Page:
Sunday, January 1, 2012

Honey that isn't honey

I read an article yesterday that talked about honey that had the pollen removed. Seems that in order to be called honey in the U.S. it has to have pollen. They got some from different places, and tested it, and quite a few came up without. The process they use to extract the pollen was started in China, where they also add antibiotics to the honey that isn't allowed here. The food safety divisions of the  World Health Organization, the European Commission and dozens of others also have ruled that without pollen there is no way to determine whether the honey came from legitimate and safe sources.The only reason to remove the pollen is to hide it's origin, so it is safe to say that the pollen free stuff came from China, and should be avoided."The FDA -- either because of lack of interest or resources -- devoted little effort to inspecting imported honey. Nevertheless, the agency had occasionally either been told of, or had stumbled upon, Chinese honey contaminated with chloramphenicol and other illegal animal antibiotics which are dangerous, even fatal, to a very small percentage of the population." Not to mention that it is subsidized by the Chinese government, and therefore is cheaper here than "homegrown" honey. It is subject to tariffs, but unscrupulous suppliers get around that by doing what is called transshipping which means it goes to a country without tariffs, and is then sold to our suppliers. Here is a list of the brands that failed so you can make a semi-educated buying choice. One thing to look for also is if the honey is really clear it probably isn't honey, and if it doesn't crystallize it sure isn't.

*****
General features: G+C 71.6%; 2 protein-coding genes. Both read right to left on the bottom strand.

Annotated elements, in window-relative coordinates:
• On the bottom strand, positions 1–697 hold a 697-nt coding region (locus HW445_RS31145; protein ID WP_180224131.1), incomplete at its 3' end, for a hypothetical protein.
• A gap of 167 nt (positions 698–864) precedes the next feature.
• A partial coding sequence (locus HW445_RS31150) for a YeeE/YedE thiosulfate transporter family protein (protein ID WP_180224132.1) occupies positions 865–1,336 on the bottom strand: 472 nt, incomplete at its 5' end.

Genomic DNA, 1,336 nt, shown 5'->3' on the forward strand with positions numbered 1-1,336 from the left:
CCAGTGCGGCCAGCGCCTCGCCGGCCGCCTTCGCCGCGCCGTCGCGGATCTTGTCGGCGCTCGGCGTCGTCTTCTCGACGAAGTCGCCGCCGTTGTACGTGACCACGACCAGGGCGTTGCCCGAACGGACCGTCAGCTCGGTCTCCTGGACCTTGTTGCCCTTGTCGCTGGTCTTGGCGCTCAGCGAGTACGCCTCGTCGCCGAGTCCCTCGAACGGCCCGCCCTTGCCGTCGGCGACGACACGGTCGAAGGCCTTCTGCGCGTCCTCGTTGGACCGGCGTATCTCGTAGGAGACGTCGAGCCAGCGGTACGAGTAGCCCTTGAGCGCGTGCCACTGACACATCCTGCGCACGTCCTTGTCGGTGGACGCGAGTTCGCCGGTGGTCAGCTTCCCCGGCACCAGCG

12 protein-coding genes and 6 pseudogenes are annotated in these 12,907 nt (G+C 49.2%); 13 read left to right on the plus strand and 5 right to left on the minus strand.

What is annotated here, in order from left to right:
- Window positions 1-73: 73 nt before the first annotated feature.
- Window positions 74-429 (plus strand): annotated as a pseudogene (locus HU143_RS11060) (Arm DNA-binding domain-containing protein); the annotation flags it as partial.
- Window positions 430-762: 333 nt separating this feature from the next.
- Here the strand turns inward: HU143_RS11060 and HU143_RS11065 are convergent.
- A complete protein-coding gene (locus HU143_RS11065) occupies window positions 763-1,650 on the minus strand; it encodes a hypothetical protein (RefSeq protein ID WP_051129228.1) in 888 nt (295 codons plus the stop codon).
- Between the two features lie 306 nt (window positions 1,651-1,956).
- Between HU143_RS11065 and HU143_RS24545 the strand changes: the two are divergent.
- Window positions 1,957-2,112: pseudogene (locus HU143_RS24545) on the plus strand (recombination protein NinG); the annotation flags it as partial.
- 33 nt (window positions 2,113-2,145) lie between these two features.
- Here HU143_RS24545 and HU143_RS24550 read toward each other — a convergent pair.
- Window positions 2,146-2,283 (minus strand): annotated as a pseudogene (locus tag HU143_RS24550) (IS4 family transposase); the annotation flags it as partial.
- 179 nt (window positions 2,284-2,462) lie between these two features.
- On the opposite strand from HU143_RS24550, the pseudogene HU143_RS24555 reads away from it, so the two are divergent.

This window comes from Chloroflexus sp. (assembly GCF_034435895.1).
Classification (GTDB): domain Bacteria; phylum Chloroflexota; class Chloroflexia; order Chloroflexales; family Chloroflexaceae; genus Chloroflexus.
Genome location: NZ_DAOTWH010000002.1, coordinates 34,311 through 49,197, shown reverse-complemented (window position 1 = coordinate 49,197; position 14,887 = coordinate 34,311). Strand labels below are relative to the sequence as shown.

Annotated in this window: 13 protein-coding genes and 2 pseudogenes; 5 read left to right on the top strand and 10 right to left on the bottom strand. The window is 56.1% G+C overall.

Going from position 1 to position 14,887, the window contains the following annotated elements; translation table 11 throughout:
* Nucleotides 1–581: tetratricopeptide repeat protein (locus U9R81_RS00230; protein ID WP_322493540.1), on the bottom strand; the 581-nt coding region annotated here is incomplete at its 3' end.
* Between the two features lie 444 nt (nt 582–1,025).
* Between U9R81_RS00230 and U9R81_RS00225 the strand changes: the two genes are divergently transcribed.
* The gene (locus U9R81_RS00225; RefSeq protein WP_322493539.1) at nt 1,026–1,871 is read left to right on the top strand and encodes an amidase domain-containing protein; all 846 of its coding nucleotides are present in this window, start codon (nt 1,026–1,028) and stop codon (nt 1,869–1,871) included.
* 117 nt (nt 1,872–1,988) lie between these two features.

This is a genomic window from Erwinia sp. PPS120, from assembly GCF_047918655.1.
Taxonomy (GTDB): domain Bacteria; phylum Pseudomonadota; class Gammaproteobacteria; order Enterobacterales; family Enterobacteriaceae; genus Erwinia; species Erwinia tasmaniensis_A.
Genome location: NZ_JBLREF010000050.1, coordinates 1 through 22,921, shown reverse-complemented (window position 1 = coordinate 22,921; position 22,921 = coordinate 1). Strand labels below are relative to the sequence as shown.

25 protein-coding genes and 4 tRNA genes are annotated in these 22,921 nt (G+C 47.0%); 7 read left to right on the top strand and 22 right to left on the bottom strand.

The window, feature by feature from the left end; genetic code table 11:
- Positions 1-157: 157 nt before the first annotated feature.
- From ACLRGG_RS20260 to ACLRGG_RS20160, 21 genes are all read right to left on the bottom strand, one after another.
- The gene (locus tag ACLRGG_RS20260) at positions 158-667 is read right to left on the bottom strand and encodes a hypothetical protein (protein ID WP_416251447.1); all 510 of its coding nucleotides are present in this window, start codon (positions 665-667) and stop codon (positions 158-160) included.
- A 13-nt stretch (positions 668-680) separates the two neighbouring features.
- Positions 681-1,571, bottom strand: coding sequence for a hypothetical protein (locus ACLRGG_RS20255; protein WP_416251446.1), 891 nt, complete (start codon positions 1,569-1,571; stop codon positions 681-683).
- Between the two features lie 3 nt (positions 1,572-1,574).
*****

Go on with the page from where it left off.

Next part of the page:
More info can be found here

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